2. Pierre Gerondeau permalink
    March 6, 2011 11:59 AM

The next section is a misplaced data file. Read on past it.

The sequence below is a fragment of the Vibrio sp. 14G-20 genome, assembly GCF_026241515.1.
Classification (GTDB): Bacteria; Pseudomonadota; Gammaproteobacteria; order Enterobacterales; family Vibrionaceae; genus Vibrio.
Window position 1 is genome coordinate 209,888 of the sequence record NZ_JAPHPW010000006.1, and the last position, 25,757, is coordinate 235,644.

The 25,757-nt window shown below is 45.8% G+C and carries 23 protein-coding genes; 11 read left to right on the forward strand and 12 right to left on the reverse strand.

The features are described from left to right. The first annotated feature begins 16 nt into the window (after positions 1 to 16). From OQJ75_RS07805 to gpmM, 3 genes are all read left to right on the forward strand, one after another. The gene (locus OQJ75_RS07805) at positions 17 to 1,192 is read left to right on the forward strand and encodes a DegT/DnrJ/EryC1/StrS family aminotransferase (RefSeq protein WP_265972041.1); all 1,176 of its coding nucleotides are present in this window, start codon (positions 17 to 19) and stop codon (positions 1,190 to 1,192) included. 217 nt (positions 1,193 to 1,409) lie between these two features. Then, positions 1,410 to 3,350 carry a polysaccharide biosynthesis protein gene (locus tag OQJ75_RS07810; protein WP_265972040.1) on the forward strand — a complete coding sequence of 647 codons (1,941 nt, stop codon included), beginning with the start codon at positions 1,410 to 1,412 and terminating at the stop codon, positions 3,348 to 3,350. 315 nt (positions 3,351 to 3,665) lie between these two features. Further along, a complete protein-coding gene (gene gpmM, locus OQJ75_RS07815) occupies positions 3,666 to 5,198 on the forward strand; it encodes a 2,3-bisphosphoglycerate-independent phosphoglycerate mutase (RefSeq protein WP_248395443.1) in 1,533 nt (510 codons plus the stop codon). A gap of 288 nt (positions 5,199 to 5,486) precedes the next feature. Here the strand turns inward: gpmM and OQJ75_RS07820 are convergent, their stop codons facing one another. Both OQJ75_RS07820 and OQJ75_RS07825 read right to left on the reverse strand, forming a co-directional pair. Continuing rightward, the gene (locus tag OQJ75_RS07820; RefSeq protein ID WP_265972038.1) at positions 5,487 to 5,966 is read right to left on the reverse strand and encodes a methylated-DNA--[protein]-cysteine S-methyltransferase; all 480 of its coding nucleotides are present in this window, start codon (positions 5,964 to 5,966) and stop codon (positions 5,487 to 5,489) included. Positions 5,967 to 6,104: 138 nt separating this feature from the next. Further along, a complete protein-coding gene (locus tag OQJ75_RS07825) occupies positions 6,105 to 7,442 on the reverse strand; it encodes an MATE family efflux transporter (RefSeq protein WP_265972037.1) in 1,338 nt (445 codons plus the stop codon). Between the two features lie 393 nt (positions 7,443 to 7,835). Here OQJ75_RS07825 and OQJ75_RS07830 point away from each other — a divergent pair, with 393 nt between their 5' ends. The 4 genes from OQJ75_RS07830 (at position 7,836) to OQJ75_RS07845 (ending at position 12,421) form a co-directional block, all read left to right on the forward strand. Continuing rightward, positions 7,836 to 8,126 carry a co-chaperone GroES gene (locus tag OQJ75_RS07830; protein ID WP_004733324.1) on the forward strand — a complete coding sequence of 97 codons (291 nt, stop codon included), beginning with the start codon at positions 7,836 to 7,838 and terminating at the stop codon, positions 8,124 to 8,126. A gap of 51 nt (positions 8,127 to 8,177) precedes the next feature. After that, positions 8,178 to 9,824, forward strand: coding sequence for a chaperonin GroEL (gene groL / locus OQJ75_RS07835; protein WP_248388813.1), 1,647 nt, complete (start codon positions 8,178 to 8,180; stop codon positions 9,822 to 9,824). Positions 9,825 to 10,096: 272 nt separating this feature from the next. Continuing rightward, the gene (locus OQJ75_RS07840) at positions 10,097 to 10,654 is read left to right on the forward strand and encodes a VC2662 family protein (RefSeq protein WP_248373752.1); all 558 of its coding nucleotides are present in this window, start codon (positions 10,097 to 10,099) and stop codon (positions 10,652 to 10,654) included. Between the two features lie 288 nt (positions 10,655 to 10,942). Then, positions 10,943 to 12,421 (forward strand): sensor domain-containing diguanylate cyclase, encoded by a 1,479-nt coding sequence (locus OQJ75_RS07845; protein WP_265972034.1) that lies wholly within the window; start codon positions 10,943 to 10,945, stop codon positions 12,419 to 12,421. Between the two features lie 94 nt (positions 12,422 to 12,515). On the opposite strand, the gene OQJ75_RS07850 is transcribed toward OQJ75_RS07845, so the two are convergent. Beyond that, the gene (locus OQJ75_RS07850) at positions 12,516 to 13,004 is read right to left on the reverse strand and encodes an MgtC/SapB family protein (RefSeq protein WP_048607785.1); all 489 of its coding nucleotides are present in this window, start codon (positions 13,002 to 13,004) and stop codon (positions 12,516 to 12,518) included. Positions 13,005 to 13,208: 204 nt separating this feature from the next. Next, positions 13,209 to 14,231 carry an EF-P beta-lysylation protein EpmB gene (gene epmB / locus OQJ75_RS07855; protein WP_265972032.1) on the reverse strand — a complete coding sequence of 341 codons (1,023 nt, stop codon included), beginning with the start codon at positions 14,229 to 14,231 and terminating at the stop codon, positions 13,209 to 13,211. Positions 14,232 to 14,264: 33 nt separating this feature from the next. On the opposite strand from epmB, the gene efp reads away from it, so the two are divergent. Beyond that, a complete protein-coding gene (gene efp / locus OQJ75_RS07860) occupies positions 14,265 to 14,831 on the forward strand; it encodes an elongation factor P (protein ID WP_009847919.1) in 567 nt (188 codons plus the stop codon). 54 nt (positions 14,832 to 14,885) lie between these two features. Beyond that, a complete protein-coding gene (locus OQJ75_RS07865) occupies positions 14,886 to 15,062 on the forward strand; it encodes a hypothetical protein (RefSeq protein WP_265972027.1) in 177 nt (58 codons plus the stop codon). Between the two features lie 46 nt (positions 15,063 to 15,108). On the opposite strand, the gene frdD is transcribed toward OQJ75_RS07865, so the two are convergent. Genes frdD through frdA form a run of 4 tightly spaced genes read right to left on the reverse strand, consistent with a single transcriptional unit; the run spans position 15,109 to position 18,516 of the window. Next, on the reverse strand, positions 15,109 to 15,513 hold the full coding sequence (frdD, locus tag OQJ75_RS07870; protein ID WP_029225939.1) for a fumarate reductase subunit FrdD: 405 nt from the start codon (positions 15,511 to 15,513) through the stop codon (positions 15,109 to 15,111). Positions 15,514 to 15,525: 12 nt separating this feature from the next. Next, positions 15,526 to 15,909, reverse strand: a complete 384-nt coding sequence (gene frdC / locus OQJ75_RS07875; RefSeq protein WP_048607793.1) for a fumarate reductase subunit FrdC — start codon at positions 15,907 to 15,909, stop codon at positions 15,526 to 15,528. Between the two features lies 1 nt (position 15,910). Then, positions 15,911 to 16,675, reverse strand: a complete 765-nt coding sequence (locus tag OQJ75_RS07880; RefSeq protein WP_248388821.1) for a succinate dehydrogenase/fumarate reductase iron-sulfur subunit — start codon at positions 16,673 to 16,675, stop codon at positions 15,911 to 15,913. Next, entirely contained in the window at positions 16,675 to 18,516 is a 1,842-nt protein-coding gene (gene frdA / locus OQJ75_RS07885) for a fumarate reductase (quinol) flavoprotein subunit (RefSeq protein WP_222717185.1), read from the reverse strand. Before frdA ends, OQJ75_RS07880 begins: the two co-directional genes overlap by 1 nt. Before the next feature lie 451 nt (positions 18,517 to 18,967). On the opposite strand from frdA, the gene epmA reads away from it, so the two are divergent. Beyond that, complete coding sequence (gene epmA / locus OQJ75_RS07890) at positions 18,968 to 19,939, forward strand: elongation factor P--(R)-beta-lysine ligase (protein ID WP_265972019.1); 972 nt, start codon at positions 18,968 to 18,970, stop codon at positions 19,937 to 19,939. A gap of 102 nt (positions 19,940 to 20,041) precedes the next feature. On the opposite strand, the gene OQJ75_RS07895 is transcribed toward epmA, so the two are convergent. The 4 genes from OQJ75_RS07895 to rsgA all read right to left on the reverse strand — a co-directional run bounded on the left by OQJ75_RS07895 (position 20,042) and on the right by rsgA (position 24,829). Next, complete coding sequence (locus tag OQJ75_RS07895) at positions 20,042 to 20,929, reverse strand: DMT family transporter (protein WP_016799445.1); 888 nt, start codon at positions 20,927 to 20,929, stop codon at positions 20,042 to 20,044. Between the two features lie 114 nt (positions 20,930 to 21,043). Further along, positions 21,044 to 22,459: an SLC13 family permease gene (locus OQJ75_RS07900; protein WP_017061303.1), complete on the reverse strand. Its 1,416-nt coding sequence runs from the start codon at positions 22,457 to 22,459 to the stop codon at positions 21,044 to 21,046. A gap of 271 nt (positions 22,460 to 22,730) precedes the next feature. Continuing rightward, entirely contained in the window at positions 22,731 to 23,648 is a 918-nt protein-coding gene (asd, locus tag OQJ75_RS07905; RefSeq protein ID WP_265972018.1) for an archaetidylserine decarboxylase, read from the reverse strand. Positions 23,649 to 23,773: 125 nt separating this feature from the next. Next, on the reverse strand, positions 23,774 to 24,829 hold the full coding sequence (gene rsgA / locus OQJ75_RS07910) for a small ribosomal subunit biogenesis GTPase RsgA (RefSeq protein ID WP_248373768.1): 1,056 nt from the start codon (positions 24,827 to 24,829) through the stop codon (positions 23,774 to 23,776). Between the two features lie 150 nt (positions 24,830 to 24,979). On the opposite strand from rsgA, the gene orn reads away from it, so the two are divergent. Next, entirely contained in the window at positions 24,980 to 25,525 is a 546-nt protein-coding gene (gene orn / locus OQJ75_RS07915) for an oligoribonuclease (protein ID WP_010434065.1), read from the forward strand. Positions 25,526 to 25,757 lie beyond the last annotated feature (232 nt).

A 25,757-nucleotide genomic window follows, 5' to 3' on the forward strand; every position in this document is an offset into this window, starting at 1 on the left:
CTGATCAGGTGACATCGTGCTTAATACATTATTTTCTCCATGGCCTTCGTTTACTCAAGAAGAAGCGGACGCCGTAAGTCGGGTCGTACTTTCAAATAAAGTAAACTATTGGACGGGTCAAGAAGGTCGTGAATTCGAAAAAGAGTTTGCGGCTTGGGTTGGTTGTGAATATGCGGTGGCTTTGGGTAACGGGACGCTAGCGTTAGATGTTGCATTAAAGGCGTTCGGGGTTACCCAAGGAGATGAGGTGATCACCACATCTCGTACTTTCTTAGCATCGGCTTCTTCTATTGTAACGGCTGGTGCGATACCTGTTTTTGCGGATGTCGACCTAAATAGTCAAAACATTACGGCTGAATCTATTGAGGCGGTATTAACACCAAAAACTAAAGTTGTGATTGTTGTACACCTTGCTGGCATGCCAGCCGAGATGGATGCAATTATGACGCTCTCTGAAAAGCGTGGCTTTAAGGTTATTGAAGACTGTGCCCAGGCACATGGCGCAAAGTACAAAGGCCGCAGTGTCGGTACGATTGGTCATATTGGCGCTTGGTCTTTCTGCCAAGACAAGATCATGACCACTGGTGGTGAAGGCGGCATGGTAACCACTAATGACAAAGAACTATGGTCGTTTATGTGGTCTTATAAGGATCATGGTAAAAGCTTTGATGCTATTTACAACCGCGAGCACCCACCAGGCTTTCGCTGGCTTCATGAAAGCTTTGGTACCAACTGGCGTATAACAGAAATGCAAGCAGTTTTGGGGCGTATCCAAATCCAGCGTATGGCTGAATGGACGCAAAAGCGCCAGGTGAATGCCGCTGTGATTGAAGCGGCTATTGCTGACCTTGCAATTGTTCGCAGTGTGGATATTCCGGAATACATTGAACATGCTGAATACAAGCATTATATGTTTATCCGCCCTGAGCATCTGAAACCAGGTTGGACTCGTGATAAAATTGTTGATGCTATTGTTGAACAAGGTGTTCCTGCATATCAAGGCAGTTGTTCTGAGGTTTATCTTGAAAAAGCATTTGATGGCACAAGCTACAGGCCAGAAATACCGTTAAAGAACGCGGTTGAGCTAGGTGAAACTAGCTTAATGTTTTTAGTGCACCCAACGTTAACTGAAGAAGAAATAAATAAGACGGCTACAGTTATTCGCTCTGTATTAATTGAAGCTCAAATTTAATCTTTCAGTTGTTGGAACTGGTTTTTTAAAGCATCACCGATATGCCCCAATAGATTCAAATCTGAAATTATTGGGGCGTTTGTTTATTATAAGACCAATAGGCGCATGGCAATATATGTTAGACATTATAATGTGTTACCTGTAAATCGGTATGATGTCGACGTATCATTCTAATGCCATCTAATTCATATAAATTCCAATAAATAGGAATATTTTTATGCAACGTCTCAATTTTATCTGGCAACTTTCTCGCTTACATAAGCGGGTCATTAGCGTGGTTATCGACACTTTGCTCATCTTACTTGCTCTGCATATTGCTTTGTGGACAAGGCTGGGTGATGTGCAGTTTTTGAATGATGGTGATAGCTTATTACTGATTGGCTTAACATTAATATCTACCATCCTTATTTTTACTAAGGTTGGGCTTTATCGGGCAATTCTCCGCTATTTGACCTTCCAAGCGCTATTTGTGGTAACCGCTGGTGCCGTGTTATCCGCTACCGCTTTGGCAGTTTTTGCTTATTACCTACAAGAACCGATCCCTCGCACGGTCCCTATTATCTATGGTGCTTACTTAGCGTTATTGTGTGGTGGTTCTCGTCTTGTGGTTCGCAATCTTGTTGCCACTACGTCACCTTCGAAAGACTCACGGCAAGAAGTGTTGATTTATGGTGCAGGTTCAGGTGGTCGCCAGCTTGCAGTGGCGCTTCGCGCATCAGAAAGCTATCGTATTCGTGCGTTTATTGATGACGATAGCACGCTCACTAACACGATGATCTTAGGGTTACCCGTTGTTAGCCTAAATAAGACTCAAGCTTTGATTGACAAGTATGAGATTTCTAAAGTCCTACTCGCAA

I would also probably help a stranger in need. In contrast to Hobbes, I do not believe that people always act in self-interest. While on the mountain I would probably first think to save myself, but my upbringing and beliefs would prevent me from leaving and have me stay and help other people. I have never climbed a mountain before, but assuming that I had some mountaineering abilities and the means to help people and not hinder their situation, I would try to help them to the best of my ability. While I would probably fear death, as Hobbes would say is a fear of all men, I would not be able to live with myself if I did not help someone who was within my grasp. I agree with the comment above by chrisshu, that people have to work “collectively” in “survival of the fittest.” People may think that only the strongest and most adept to the environment can survive, but if people pool their resources from different ethnic and cultural backgrounds from high on a mountain, they can work together and have a better chance of survival. It is also positive to think that if you helped someone in need, they would do the same for you if you faced the same dangers.